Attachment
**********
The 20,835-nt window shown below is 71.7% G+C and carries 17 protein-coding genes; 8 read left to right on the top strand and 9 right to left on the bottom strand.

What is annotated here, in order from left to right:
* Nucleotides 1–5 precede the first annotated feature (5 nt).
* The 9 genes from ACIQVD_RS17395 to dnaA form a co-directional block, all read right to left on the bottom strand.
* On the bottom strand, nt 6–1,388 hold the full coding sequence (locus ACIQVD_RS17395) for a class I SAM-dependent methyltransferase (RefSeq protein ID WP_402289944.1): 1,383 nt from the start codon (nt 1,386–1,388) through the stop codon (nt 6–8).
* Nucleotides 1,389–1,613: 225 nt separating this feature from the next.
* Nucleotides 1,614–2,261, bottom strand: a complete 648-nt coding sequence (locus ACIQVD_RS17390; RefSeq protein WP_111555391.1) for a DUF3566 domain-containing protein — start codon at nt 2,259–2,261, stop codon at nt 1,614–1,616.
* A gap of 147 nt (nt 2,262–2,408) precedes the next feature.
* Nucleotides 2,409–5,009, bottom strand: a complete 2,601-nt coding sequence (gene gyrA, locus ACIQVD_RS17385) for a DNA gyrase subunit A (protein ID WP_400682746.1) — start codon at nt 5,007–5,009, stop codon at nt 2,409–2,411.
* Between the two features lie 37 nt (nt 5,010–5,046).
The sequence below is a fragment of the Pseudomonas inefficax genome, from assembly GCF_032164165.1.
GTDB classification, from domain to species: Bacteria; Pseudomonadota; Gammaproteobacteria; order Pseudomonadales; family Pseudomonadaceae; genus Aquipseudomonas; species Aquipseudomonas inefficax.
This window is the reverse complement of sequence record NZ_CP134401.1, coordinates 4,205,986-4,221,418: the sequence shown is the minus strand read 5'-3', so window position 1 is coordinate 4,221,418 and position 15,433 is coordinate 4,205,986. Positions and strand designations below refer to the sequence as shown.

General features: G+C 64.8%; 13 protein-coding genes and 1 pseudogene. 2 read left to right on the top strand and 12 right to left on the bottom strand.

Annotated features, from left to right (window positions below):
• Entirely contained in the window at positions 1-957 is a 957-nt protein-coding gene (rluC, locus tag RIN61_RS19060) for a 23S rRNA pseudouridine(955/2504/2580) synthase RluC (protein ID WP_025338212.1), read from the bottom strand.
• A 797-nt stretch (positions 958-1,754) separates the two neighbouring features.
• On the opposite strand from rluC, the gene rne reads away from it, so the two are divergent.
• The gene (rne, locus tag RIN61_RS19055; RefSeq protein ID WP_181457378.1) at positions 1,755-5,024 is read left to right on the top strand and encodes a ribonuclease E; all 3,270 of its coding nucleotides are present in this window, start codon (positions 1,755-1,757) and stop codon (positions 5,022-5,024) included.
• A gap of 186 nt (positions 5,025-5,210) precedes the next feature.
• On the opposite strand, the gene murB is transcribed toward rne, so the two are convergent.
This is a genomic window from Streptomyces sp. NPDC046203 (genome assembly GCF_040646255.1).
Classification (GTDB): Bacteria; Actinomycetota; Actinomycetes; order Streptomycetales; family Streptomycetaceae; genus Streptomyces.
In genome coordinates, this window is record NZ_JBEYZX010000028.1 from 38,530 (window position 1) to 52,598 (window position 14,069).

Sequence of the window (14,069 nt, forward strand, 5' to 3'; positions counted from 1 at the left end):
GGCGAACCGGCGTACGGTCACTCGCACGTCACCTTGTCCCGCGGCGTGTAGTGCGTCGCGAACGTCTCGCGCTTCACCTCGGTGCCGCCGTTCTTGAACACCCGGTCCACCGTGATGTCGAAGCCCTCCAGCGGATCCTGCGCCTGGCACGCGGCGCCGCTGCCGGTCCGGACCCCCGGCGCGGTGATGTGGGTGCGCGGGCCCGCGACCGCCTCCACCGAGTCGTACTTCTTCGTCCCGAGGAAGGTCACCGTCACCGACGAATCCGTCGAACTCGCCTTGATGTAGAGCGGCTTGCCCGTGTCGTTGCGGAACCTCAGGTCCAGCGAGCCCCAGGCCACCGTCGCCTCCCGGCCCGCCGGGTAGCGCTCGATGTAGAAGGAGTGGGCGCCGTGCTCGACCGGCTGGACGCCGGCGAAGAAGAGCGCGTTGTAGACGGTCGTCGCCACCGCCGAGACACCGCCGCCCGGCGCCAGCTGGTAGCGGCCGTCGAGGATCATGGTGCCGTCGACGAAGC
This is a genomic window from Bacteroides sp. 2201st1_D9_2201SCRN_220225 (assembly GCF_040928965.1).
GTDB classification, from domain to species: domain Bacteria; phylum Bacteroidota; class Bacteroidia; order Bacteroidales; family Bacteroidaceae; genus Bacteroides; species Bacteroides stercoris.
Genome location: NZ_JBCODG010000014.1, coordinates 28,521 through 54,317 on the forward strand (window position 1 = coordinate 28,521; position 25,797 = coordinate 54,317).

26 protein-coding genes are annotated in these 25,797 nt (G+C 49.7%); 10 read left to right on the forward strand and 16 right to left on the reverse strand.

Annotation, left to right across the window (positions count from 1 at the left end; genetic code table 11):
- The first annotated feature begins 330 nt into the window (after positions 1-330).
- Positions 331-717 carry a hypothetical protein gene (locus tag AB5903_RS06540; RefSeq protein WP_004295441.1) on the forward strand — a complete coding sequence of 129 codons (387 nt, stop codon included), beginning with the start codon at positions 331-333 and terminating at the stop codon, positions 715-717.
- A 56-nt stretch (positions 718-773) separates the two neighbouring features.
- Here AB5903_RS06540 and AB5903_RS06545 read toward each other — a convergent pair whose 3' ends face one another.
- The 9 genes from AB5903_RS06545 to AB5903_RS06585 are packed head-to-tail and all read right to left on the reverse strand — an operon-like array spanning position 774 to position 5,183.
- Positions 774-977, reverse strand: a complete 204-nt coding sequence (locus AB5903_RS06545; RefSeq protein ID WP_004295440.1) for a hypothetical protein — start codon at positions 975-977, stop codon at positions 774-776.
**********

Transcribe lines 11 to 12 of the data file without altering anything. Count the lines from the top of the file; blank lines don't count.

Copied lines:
The sequence below is a fragment of the Pseudomonas inefficax genome, from assembly GCF_032164165.1.
GTDB classification, from domain to species: Bacteria; Pseudomonadota; Gammaproteobacteria; order Pseudomonadales; family Pseudomonadaceae; genus Aquipseudomonas; species Aquipseudomonas inefficax.